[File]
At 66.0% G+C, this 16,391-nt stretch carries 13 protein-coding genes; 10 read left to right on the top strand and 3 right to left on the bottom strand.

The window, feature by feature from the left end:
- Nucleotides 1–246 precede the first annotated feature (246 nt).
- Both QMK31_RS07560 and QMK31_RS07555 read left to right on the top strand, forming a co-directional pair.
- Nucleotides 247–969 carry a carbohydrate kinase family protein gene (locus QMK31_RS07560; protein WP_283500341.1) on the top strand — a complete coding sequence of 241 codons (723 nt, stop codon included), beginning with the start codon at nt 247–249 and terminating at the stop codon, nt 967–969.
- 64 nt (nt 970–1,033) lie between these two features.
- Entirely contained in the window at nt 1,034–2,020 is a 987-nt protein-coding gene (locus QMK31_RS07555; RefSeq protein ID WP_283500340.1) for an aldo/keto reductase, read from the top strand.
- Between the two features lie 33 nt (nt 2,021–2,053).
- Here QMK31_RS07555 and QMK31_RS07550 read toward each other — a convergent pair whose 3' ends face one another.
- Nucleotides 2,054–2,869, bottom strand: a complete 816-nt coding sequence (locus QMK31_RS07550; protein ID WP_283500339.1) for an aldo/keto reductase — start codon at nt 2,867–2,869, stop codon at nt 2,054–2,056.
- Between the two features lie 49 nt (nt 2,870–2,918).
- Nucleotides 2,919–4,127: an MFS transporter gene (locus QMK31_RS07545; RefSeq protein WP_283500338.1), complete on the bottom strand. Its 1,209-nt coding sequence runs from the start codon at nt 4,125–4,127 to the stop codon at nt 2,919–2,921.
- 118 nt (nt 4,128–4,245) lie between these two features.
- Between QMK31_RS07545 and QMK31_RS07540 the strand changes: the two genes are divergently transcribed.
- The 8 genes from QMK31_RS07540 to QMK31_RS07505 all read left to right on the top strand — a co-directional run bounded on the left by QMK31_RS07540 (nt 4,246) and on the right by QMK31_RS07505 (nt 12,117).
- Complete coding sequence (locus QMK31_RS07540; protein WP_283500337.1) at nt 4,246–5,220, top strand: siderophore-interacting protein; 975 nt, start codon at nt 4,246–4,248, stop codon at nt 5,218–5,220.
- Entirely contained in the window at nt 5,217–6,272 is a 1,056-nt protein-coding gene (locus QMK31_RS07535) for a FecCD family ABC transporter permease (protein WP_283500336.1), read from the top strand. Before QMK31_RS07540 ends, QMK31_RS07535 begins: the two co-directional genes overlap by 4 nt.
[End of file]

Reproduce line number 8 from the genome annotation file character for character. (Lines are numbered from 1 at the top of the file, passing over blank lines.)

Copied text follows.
- Between the two features lie 33 nt (nt 2,021–2,053).